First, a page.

As for backward compatibility, I thought that between version 4 and 5, there were changes that made 5 not backward comaptible with 4. Not certain.

I usually do full backups so I have not run into the situation where I have old backups I need to get data from.

 

Marlin.

 

Thanks for your information, but assuming you're right that the latest is still the 6.x version, that still leaves open the question of whether BUMP 6.x is file-format compatible with 5.0 (and 4.85). I bought 4.85 a few months before they released 5.0. I chose it because it was the first PC backup program I'd encountered that was able to do incremental backups -- something Unix's 'dump' program has been doing since 1978, and that the GNU version of 'tar' has had since at least the late 1980s!

 

It wasn't until after I'd bought BUMP 4.85 and installed it that I discovered that they'd changed their compression algorithm, and this version wasn't able to read older backups. I think I read this in the release notes that came with 4.85. Had I known about it before I bought it, I'd have had second thoughts about buying software from a company that would break backward compatibility so readily, when they could just as easily have included the code for both the old and the new compression algorithms, and designed their file format to include version information in the header so the later version of the code could determine which compression algorithm to apply. But since I'd already bought it, and since there didn't seem to be any other PC backup utility that could do incremental backups, I kept it and I've used it for the past few years. But the fact that they broke backward compatibility once makes me wary that they'd be likely to do it again. Hence my posting here.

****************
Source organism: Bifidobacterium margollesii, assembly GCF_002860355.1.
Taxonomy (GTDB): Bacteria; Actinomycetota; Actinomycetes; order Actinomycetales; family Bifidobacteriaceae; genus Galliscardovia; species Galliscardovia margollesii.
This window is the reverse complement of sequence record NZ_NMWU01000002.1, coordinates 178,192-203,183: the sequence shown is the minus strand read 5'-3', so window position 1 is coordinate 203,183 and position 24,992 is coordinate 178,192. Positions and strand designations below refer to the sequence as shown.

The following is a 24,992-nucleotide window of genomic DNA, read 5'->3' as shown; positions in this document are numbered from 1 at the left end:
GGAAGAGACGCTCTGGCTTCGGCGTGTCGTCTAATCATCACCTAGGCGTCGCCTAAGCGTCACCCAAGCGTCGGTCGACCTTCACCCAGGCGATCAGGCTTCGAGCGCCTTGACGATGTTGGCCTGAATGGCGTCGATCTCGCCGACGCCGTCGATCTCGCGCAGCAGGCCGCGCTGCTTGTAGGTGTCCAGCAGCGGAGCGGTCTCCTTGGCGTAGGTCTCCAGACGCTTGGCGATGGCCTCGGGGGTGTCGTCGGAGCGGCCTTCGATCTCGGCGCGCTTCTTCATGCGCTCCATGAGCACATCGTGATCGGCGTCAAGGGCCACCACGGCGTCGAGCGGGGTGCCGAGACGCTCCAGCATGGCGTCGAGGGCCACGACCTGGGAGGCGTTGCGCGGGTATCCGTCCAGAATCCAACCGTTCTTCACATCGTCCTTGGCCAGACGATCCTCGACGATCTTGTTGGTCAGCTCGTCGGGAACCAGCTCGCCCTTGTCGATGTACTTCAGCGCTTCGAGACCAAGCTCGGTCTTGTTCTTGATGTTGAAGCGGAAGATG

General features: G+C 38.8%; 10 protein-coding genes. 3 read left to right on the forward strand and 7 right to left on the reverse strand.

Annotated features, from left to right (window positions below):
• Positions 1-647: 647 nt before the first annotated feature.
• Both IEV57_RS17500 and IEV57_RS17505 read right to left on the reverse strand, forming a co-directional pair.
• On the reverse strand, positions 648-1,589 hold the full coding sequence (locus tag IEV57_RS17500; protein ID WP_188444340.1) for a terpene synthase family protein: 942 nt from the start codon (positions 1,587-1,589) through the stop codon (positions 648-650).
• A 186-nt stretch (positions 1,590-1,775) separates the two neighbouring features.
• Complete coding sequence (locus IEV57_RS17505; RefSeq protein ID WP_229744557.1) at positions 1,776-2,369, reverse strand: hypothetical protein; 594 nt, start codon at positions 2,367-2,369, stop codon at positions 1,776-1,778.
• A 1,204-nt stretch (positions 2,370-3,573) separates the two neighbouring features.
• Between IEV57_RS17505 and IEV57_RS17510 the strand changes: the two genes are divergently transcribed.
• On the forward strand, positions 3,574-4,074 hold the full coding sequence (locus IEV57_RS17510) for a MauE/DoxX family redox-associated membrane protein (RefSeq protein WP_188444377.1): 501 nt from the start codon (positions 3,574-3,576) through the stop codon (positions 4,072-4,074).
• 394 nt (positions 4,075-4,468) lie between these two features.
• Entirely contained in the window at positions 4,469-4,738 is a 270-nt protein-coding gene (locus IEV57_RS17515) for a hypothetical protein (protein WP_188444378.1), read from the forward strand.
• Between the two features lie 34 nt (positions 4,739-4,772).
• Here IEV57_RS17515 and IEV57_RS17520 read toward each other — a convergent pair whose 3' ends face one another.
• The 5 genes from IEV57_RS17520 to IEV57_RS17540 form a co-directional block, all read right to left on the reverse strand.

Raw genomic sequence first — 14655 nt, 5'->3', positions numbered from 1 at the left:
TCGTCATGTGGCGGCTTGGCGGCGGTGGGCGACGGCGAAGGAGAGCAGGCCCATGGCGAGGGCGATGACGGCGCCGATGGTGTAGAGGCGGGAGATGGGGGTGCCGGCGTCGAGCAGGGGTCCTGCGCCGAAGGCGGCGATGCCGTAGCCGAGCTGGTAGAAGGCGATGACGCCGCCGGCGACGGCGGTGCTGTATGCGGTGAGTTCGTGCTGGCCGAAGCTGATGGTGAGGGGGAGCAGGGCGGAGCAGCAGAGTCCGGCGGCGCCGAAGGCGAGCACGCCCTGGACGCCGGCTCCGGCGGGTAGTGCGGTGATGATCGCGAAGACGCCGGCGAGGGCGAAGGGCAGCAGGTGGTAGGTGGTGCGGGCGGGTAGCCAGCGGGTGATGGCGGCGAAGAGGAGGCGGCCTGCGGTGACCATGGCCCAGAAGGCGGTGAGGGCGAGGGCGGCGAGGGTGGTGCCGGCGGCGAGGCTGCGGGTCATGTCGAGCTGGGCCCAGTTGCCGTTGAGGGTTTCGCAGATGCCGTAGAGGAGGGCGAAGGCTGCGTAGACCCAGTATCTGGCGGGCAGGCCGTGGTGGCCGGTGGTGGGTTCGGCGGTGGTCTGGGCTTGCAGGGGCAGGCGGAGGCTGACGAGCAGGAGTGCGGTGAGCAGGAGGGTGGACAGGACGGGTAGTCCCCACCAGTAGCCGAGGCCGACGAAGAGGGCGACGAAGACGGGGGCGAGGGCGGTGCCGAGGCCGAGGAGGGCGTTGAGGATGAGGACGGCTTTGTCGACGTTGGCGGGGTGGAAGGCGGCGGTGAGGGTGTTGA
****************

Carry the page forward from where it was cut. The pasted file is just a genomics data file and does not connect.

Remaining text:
Also, I don't understand why doing full backups means you never have to go to old backups. The purpose of doing backups is so you have an archive of what was on your disk. I have Unix archives in tar format that I created in 1981 that I can still read with the latest version of tar on Linux or any commercial Unix! On occasion, I actually need to take a look at source code or correspondence or editorials I wrote 25 years ago. In a Unix environment, I can count on the developers to understand how critically important it is to maintain backward compatibility. Why is it so hard for developers in a PC environment to understand that the reason for backing up your data is so you can be sure you'll still be able to access your data at some arbitrary time in the distant future, on a completely different computer?

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I understand where you are coming from, but when you talk about a tar file, which is a specific file type used by many applications, I can unerstand you can still read them. A backup file will change due to newer compression algorithims. I have seen this with Ghost, Retrospect, BUMP and other backup software where they are not bakward compatible. As for BUMP being the only software that can do incrementl backups, just about every backup software I have looked at will do incremental.

As for doing full backups, I do backups for disaster recovery for system recovery. If I want to save a file that I may want to use a long time in the future, I create a ZIP file. This just like the tar file type has to be backward compatible for the long term.

 

Marlin